Sharon had agreed to a string of concessions in return for the cessation of terrorism, among them the release of some 900 Palestinian prisoners, a handover of five West Bank cities, the removal of roadblocks and an end to all military operations against Palestinians, including arrests and assassinations. Hamas said the concessions were not sufficient. Within Israel, however, attention was riveted on the new challenges to Sharon that emerged while he was in Egypt. Sharon’s foreign minister, Silvan Shalom – who had not been invited to the summit, unlike his Egyptian and Jordanian counterparts — announced during a television appearance that he was launching a “movement” to force a national referendum on Sharon’s Gaza disengagement plan.

The disengagement plan is the centerpiece of the new diplomatic momentum in the region, and Sharon repeatedly has rejected putting it to a referendum, arguing that it would delay implementation.

Shalom, a major power broker in Sharon’s ruling Likud party, told his television interviewer that he was not opposing the disengagement plan as such. Rather, he argued that winning approval for the plan in a referendum was the only way to avoid national fragmentation over the issue.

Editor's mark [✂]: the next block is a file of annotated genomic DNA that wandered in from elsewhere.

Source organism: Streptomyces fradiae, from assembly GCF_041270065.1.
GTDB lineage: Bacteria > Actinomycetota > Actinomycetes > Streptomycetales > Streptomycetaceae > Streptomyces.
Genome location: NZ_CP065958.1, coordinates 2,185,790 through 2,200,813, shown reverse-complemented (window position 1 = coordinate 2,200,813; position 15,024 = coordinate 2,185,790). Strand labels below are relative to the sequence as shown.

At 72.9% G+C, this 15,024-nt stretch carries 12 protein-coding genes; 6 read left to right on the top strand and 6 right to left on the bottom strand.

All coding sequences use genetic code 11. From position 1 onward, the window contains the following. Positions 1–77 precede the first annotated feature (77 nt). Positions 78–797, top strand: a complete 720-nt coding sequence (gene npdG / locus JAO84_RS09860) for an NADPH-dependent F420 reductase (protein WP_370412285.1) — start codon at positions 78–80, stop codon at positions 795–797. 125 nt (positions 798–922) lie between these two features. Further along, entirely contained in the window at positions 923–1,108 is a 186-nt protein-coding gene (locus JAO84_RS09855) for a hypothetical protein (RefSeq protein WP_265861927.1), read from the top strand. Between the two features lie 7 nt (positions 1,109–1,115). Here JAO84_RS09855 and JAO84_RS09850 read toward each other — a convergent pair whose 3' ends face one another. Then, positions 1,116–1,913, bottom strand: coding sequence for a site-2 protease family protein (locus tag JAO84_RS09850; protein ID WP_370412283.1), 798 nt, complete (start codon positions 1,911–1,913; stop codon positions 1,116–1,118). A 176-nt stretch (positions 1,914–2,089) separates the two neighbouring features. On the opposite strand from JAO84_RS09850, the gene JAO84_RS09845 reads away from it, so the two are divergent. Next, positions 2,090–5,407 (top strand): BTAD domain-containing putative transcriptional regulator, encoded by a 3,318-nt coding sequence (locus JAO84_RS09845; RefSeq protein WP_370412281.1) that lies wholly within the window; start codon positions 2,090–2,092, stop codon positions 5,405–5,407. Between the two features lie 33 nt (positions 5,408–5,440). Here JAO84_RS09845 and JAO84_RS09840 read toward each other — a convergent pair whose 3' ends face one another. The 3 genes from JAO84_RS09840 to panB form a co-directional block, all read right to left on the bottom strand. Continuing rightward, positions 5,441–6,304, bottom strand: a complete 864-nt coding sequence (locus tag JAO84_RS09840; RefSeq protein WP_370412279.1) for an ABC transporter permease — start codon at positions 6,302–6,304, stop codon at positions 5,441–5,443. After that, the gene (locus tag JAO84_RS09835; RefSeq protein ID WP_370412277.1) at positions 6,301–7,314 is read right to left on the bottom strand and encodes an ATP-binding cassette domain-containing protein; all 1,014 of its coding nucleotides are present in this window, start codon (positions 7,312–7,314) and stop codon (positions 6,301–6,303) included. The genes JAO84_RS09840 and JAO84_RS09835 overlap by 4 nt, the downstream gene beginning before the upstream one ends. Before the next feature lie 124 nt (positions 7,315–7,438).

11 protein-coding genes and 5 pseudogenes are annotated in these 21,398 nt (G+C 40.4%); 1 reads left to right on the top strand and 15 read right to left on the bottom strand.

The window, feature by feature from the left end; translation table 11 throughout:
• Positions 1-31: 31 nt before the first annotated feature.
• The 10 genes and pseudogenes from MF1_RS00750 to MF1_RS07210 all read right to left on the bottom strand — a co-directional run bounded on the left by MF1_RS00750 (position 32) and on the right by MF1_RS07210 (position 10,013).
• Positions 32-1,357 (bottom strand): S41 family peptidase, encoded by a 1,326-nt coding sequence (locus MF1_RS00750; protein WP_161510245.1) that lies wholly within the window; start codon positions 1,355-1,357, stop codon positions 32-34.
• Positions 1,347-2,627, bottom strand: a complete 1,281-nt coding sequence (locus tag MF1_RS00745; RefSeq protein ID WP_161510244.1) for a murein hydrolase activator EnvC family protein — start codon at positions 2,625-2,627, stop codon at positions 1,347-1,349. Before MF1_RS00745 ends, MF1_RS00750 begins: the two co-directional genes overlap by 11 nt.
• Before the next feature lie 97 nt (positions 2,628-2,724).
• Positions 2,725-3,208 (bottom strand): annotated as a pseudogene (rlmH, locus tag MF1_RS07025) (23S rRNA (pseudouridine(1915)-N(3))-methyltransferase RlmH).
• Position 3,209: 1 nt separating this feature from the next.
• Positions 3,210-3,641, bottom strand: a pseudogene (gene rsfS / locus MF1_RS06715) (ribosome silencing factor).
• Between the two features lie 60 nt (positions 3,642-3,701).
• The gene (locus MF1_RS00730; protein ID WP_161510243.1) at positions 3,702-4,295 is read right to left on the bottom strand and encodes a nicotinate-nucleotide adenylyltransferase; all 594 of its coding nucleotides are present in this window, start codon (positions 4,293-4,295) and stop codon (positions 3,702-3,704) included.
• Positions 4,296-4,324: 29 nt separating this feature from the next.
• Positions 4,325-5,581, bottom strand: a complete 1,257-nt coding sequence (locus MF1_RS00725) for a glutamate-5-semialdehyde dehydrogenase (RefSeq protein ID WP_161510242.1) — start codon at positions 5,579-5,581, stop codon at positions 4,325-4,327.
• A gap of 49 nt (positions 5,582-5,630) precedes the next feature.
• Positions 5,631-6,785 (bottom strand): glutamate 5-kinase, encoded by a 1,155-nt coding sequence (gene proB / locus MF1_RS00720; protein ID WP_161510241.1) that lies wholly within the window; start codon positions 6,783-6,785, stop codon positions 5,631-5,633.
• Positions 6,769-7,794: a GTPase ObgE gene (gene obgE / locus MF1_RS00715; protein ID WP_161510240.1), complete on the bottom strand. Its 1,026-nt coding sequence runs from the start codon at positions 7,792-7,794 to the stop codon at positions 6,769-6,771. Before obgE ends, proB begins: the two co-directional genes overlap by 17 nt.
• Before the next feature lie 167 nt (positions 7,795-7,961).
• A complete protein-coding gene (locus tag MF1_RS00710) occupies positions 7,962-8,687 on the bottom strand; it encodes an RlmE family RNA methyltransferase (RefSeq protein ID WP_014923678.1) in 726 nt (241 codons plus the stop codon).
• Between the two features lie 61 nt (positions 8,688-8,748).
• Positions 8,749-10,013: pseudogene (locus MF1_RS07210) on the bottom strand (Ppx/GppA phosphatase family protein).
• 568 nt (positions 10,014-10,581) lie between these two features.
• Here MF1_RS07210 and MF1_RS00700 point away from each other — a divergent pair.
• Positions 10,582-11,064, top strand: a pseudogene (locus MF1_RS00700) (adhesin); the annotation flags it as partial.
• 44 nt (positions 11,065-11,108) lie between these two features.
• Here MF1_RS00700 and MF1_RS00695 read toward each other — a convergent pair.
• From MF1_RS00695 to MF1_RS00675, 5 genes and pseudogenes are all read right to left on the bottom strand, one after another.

Nonetheless, by throwing his weight behind the referendum idea he lent important new clout to the plan’s opponents, who are the main backers of a referendum.

Sharon’s aides downplayed the new Shalom move, noting in a statement to reporters that the “foreign minister’s views are known to the prime minister.” But there were clear signs of worry. Shalom’s adoption of the referendum banner puts him in a de-facto alliance with Sharon’s main rival, Finance Minister Benjamin Netanyahu, strengthening the leadership of the anti-disengagement faction within the Likud Party.